Pianist Zuo Zhang explains why she’s excited about her next solo recital in Hong Kong

We talk to Zhang Zuo about his upcoming solo piano recital in Hong Kong (Photo: Marco Borggreve)
By Jianne Soriano

By Jianne Soriano

May 10, 2021

Pianist Zuo Zhang to captivate audiences with upcoming performance at Hong Kong Cultural Center on May 17

Some know her as Zuo zhang, others call her Zee Zee, but for many she is a world class pianist. Zhang has graced the stage of some of the greatest concert halls in Europe, the United States and China, gaining worldwide fame as a piano virtuoso. The winner of Gen T was the winner of the 2013 Queen Elisabeth Competition as well as the Gina Bachauer International Piano Competition.

After his critically acclaimed performance with Paavo Järvi and the NHK Orchestra at the Hong Kong Arts Festival 2019, Zhang returns to Hong Kong to perform pieces by Ravel and Liszt, captivating audiences with his powerful performance.

Ahead of her next piano recital, we talk to Zhang about how she feels about playing in the city again, her love for music, and how she handles rigorous practice and pressure.

See also: Artist Elaine Chiu on her new solo exhibition and the preservation of Hong Kong’s urban identity

Photo: Sunhao Zhou
Photo: Sunhao Zhou

Congratulations on your next recital! How does it feel to be back in Hong Kong?

It’s the first time I’ve traveled outside of China since the pandemic started, so having such an opportunity to play means a lot to me as a musician.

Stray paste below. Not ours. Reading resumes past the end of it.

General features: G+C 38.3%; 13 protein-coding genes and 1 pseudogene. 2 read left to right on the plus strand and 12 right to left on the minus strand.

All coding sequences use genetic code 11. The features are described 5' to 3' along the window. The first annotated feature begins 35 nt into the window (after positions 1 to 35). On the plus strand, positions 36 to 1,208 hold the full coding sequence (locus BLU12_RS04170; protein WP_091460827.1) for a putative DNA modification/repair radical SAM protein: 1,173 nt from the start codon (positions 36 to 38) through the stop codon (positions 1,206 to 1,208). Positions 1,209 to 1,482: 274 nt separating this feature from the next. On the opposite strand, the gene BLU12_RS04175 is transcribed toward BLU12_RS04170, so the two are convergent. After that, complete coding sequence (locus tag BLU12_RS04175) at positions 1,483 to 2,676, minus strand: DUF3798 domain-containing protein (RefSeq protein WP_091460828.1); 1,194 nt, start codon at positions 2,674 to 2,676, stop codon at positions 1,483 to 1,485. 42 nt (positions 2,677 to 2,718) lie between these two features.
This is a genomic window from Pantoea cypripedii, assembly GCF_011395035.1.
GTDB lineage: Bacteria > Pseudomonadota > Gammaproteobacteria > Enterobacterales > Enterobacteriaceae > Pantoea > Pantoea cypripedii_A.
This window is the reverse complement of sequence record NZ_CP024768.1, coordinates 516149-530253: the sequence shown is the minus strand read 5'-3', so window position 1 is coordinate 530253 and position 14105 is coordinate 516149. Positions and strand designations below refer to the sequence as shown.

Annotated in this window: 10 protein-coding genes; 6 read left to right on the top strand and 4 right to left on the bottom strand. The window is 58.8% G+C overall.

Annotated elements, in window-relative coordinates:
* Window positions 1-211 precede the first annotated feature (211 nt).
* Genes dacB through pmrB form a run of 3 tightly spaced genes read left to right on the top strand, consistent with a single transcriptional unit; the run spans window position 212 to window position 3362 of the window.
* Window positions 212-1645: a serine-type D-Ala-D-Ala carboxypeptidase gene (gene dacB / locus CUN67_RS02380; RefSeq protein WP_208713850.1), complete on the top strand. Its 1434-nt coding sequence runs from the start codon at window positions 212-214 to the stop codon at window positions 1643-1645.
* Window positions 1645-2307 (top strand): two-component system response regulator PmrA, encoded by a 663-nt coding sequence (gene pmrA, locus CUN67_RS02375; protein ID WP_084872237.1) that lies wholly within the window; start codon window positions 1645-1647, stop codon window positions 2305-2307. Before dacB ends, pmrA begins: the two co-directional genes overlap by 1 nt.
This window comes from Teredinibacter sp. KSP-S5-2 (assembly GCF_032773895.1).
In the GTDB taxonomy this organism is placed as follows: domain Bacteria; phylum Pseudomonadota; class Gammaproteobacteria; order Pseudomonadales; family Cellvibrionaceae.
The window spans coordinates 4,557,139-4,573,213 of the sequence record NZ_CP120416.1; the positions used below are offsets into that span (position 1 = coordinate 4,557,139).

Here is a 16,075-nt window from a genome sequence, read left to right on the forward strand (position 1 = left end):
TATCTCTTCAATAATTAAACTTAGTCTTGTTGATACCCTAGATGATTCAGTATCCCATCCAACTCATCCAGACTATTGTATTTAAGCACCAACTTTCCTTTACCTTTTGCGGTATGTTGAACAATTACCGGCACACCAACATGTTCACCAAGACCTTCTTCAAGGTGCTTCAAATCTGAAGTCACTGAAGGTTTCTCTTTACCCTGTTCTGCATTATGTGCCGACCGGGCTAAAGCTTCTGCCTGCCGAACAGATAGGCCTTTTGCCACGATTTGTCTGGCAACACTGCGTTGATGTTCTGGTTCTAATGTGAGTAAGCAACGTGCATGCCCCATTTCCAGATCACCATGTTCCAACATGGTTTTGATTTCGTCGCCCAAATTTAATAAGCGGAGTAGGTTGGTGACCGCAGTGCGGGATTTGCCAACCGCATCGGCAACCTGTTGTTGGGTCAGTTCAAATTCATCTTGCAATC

Is your gambling experience in Hong Kong different from overseas?

Absolutely. Growing up, I was influenced by the culture of Hong Kong, so I have a special connection to the city. When I was a teenager in Shenzhen, I visited Hong Kong every week to watch concerts, attend classes, and go shopping. I also grew up listening to music and watching TVB.

I have also been to Hong Kong frequently in recent years. In 2007, I performed with the Hong Kong Philharmonic for the first time Symphony under the star, with over 30,000 spectators, enjoyed my performance.

Then I came back in 2015 with Tan Dun, and in 2019 with NHK Symphony at the Hong Kong Arts Festival, followed by touring with my ZEN Trio and participating in the chamber program with Premiere Performances and many others. But this is actually my first time playing with the Hong Kong Philharmonic as a soloist for a music season concert, so it’s definitely a milestone for my career.

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Zee Zee // Paavo Jarvi // Philharmonia Orchestra Recording sessions - Liszt & RavelAir Studios, London August 18, 2018 Producer - Philip Traugott // Project manager - Patrick Garvey
Photo: Sunhao Zhou

You are going to play Ravel and Liszt at the next concert, do you consider them to be your key pieces?

Ravel and Liszt aren’t really my signature, I just played them more in recent years and had the chance to record them for my album. In my heart, there is always an important place for the German-Austrian repertoire. When I practice, I usually play the piano sonatas by Schubert and the Variation Handel by Brahms.

How do you deal with rigorous practice and pressure?

I eat well and sleep well. I love to dance too.

You started your musical training at the age of five in Germany, how was the experience especially since you were so young?